Right-Hand Man

An ambiguous (or open-ended) finale for a play works when audience members know just enough about the situation at hand and the characters onstage that they can formulate some ideas as to what's taken place and what's to come. In Pygmalion, for example, the reader is not sure if the flower-seller-turned-lady Eliza Doolittle will remain with her misogynistic mentor Henry Higgins or marry the love-struck (but bland) Freddy Eynsford-Hill. Yet enough is discovered about the personalities of these three that her future could merit a discussion. If that information were not as clear, it would not matter what happened to Eliza because the reader would not care enough about her or the other characters to suppose a guess. Indeed, the reader would be angry that George Bernard Shaw did not even bother to provide a conclusion after doing so little work with the characterization.

In Hard Right, David Barth's new play "set on the eve of the age of terror," a mysterious agent with unclear intentions disrupts what ought to be a quiet meet-the-folks evening for college student Henry, his girlfriend Greta, and Henry's parents, Barbara and Phil. It's not too much of a spoiler to say that the agent's objective is never spelled out. However, the author has dropped enough clues as to the nature of the family, the agent (Bob), and his mission that the observant theatergoer will be intrigued by this twisted, cautionary tale.

Being observant is, after all, the first running theme in this intense, intermission-less production. Well-to-do couple Barbara and Phil start things off by pacing around their tastefully decorated living room, waiting for sundown so they can break their Yom Kippur fast. They are also waiting for Henry, who's coming home from college with Greta so she can get to know his parents. As Barbara and Phil talk about trying to be more spiritual while also counting down the minutes until they can eat, two FedEx packages are left at the door. One is for their son, and one is for them; the latter is a letter from Henry's college (vaguely referred to as "State") informing them that a representative from the school will be stopping by the house to discuss certain changes in policy that affect scholars like Henry.

The son then appears, a tousle-haired, surfer-type blond (without the surfer speech) made hungry and paranoid by pot and booze, accompanied by his nose-ringed but more or less clean-cut girlfriend. As parents and girlfriend cautiously try to interact without upsetting the moody Henry, there is a knock at the door. Behind it is Bob, who introduces himself as the school representative. He is a tall man dressed in a bright blue windbreaker, khakis, and new white shoes. Observant (or maybe just suspicious) audience members may recognize this apparel as the kind that one wears when you don't want your face to be remembered later.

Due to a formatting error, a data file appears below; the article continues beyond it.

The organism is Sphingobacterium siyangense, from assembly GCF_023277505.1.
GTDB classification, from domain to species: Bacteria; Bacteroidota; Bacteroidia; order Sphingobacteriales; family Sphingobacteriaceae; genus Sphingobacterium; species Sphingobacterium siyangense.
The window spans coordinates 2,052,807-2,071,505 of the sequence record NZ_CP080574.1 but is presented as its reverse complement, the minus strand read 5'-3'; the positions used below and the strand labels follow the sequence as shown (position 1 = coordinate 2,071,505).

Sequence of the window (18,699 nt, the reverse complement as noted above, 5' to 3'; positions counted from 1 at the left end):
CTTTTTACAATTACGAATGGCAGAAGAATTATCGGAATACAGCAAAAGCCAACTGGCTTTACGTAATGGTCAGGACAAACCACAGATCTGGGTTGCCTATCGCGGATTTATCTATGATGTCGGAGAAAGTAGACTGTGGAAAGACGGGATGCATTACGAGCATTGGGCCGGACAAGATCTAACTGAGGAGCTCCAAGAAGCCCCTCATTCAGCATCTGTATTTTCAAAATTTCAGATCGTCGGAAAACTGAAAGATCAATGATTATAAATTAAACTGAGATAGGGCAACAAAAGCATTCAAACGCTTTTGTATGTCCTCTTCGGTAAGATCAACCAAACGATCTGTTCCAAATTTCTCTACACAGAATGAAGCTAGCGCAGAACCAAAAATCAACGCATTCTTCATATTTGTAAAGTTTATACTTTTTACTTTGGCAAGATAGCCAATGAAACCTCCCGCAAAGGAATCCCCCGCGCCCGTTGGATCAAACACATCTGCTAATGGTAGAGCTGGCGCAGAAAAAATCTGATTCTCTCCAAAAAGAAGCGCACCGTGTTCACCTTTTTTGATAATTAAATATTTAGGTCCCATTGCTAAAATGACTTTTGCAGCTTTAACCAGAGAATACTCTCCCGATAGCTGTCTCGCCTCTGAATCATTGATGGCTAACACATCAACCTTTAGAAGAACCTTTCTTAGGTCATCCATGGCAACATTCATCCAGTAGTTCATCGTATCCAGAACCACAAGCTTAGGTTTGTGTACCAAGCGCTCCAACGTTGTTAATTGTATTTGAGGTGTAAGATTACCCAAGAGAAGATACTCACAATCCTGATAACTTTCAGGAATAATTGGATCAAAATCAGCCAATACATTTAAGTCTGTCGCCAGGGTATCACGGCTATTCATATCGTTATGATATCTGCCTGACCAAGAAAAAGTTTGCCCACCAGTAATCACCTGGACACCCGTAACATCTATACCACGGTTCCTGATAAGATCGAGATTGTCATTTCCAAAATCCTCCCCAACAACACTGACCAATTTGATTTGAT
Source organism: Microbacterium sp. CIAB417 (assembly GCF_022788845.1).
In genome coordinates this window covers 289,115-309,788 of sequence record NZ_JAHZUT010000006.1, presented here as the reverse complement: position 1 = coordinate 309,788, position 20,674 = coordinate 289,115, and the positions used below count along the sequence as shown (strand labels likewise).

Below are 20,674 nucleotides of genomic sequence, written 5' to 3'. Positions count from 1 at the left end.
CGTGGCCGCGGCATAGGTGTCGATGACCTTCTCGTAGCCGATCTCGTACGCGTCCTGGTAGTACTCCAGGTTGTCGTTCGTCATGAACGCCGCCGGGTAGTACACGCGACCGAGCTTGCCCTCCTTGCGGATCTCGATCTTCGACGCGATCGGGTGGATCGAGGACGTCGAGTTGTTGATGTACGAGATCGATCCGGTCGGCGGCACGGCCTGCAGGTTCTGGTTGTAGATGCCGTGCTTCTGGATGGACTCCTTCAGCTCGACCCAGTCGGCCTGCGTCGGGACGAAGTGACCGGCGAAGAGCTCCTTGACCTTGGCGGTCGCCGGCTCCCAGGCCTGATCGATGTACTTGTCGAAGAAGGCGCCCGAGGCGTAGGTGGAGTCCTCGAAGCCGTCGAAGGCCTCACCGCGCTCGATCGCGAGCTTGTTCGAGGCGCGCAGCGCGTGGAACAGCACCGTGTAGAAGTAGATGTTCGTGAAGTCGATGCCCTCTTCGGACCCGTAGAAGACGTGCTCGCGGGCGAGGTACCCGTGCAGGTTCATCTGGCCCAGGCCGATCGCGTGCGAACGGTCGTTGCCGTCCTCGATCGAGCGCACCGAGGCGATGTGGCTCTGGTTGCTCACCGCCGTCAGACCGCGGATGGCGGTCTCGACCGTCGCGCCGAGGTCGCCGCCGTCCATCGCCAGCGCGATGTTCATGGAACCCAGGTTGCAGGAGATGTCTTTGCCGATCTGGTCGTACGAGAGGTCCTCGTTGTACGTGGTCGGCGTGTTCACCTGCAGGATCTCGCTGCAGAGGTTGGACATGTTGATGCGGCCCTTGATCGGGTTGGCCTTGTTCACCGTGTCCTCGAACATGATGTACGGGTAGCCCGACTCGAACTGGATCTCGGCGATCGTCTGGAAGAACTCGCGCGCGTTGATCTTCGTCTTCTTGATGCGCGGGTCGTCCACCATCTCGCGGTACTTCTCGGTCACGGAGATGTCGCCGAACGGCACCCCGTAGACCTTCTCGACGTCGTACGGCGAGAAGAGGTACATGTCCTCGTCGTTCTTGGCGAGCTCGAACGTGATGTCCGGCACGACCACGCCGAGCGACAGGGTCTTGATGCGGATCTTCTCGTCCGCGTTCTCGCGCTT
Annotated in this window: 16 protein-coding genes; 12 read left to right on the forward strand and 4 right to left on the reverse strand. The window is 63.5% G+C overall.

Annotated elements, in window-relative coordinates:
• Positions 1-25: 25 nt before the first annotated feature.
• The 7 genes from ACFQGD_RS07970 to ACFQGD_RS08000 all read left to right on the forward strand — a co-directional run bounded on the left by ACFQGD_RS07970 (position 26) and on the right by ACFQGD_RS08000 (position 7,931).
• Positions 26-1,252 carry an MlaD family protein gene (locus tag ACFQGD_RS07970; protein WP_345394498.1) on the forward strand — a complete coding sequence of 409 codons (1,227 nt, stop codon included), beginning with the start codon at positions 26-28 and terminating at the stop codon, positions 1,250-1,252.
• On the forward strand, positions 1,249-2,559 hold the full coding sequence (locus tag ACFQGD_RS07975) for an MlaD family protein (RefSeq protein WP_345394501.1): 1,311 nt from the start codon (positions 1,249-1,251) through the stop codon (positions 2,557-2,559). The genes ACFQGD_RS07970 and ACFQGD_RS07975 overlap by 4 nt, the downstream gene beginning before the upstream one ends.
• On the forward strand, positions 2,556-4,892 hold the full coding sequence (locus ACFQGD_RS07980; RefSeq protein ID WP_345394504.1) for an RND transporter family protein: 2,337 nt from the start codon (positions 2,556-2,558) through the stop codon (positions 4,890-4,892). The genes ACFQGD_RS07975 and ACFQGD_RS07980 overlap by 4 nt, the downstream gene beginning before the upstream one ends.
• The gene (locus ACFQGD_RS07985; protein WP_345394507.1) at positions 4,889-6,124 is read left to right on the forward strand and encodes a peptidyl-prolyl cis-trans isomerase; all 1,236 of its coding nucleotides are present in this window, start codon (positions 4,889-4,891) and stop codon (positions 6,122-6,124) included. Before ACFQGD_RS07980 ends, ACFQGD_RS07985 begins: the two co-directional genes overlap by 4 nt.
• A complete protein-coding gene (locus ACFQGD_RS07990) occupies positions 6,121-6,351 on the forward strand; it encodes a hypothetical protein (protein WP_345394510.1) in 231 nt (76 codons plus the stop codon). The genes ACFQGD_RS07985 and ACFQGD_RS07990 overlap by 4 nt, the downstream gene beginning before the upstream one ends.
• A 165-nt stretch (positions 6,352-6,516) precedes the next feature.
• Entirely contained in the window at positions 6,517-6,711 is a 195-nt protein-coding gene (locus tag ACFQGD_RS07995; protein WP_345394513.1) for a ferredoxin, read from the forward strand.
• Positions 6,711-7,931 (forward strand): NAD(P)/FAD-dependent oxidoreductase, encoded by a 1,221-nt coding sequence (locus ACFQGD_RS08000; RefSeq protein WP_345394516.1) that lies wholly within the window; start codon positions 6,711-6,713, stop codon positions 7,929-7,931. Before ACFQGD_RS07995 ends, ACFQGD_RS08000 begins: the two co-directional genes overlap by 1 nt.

At first, Bob asks Henry gently probing questions, which Henry answers flippantly. Like many young college students, Henry has no major, no direction, and generally mistrusts the government (yet has only front-page news facts to support his mistrust). Bob responds negatively to Henry's ambiguity, and their surface cordiality quickly falls away.

To describe more of the plot points would take away the shock and surprise that's integral to the story. It should be said, however, that playwright David Barth does an excellent job of scripting the beginning of the show in such a way that when things turn dark, early foreshadowing allows the change in tone to occur without it being either predictable or unbelievable. The cast, as well, adopts a naturalistic style that sells the earlier moments very well. (The only thing that they didn't do so convincingly was portray "members of the tribe"; mother and son especially were a bit too Aryan-looking for this Jewish reviewer's eyes.)

And it certainly doesn't hurt the suspension of disbelief when actors are working on a set as beautifully designed and executed as this one, created by Mark Cruzan. Tasteful pieces, art that brightens walls without pulling focus, and a fully furnished room are all evidence of a designer's touch. It makes for a nice change from the poorly planned sets, decorated with scavenged card tables and mismatched chairs, that are the hallmark of amateur set dressers (and many Off-Off-Broadway productions).

In the end, the audience and the characters never get a read on Bob's true intentions. He represents the kind of nameless, faceless terror that always lurks in the world—a terror that gets a new name and face for every president and democracy-threatening crisis. All we can see are the bright blue windbreaker, the khakis, and the new white shoes. All we know is that we don't know what he's capable of, and when he'll strike.

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